The "Music Library Locations" window will appear. Click on the "Add" button and locate your iTunes library which is usually located in your computer's music library. Click "OK" when you’ve added your iTunes library. Your Windows Media Player library should now include songs from your iTunes library

transfer music from windows media player to itunes 

Part 3: About formats compatible with Windows Media Player and iTunes

Aside from knowing the process of how you can be able to open and play different media files, especially music, between iTunes and Windows Media Player, the file types that these two applications support are also worth noting.

Formats supported by Windows Media Player:

Listed below are the different file formats supported by Windows Media Player, as presented in one of Microsoft’s support pages. While most file formats in the list belong to the audio category, there are video file formats as well which are not given much attention in iTunes. Take note, however that the list only applies to Windows Media Player 12, as older versions may not be capable of opening some formats.

  • Windows Media formats (.asf, .wma, .wmv, .wm)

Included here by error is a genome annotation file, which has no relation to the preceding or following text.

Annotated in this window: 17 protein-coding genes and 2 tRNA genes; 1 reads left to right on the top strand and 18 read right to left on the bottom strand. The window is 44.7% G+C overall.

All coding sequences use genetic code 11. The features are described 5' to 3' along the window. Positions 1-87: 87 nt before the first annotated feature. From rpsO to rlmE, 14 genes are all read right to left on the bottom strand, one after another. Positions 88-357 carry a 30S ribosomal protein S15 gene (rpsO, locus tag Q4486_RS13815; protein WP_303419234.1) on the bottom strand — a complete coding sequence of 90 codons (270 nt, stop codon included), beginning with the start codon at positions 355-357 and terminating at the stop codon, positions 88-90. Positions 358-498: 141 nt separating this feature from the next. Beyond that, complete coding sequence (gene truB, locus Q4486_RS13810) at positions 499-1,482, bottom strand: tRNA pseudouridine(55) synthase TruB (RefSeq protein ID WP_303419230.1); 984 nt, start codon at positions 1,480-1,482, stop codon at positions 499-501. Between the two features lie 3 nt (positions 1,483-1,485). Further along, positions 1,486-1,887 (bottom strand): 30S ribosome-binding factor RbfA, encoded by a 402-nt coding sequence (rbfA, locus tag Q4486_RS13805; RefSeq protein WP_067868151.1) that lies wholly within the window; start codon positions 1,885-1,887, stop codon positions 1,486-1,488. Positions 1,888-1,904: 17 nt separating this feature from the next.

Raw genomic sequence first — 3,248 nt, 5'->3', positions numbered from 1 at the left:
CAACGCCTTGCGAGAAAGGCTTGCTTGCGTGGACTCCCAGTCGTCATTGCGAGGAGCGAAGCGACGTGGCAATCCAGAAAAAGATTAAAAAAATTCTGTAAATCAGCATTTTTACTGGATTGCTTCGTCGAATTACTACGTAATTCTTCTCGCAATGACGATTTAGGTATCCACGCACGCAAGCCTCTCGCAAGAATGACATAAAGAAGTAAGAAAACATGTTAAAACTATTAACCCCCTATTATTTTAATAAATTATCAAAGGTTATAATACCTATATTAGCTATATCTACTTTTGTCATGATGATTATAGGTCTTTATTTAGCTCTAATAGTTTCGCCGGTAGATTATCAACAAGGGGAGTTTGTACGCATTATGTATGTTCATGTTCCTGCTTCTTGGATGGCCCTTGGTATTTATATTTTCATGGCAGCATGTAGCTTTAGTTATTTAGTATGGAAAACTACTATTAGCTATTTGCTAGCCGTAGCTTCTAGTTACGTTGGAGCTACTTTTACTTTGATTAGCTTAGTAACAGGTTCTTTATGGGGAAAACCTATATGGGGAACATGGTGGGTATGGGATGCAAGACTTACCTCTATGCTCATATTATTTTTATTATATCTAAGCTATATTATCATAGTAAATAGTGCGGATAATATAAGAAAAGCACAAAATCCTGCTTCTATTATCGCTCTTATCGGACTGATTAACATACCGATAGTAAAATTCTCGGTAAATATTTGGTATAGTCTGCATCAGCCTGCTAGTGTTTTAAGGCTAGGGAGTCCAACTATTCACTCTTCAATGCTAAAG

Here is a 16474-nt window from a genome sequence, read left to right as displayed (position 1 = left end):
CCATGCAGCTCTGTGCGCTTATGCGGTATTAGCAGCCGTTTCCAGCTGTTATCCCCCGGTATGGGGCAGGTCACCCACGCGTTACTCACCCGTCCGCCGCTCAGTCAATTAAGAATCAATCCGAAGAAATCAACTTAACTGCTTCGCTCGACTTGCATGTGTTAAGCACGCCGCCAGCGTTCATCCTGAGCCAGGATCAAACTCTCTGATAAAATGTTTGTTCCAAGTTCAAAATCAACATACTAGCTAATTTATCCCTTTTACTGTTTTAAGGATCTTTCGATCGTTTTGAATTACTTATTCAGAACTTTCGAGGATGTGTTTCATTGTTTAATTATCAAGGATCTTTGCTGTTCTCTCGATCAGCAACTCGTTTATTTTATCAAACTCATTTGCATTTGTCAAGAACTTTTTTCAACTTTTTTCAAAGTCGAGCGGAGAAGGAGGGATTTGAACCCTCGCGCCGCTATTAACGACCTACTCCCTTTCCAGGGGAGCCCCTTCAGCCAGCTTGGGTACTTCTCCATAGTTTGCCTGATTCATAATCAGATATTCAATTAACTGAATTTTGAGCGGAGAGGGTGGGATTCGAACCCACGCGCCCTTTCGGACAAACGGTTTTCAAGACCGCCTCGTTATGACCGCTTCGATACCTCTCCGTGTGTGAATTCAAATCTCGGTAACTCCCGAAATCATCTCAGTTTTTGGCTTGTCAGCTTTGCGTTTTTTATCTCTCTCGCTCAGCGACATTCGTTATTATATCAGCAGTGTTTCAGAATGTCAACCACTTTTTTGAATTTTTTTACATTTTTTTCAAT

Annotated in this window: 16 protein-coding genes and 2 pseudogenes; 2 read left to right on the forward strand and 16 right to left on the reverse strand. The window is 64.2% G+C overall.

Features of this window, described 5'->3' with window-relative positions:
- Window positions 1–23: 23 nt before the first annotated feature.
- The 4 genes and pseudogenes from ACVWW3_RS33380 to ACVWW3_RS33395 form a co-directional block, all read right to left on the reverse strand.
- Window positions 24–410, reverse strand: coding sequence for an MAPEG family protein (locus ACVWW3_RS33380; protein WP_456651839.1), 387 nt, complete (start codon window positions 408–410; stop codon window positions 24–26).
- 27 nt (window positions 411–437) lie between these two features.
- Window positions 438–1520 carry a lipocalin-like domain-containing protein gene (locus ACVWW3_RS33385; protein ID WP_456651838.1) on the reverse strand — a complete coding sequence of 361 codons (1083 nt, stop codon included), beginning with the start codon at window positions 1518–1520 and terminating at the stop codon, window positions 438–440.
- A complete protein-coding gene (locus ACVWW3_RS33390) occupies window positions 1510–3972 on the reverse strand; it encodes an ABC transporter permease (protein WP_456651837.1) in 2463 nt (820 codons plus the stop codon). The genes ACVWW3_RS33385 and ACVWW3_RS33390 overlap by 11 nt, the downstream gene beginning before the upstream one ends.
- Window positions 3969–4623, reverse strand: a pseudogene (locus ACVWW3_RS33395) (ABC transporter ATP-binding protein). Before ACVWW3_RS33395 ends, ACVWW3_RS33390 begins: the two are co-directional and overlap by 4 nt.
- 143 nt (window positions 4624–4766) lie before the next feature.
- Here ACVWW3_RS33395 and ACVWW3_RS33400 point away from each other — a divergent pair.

• Windows Media Metafiles (.asx, .wax, .wvx, .wmx, .wpl)
  • Microsoft Digital Video Recording (.dvr-ms)
  • Windows Media Download Package (.wmd)
  • Audio Visual Interleave (.avi)
  • Moving Pictures Experts Group (.mpg, .mpeg, .m1v, .mp2, .mp3, .mpa, .mpe, .mpv2, .m3u)
  • Musical Instrument Digital Interface (.mid, .midi, .rmi)
  • Audio Interchange File Format ( .aif, .aifc, .aiff)
  • Sun Microsystems and NeXT (.au, .snd)
  • Audio for Windows (.wav)
  • CD Audio Track (.cda)
  • Indeo Video Technology (.ivf)
  • Windows Media Player Skins (.wmz, .wms)
  • QuickTime Movie file(.mov)
  • MP4 Audio file (.m4a)
  • MP4 Video file (.mp4, .m4v, .mp4v, .3g2, .3gp2, .3gp, .3gpp)
  • Windows audio file (.aac, .adt, .adts)
  • MPEG-2 TS Video file (.m2ts)

Formats supported by iTunes:

While iTunes offers more functionalities and features than its Windows counterpart, it’s easy to see that it supports fewer formats. It does play video formats as well, aside from the basic audio formats that most media players can open and play. The list, as reflected in Apple’s support page, can be seen below:

  • Video formats (.mov, .m4v, or .mp4)
  • AIFF
  • AIFC
  • audio CD
  • MP3
  • System 7 Sound (SND)
  • uLaw (AU)
  • WAV
  • QDesign
  • QuickTime audio (audio only movies)
  • (format 2, 3, and 4)
  • AAC (Advanced Audio Coding)
  • MPEG-4 Audio (M4A)

Although it is undeniable that these two media players from the most-trusted operating system developers support a handful of media files – not only music but video files as well, it can't be avoided that in some instances, they can't recognize the file you're wanting to play.

With the plethora of media file formats growing in number, there are some situations where you'll have to consider doing extra steps first before opening and playing your files in either iTunes or Windows Media Player. Take for example the FLAC audio format, which isn't supported by either media players. You would have to convert a FLAC audio file first before you actually get to listen to it.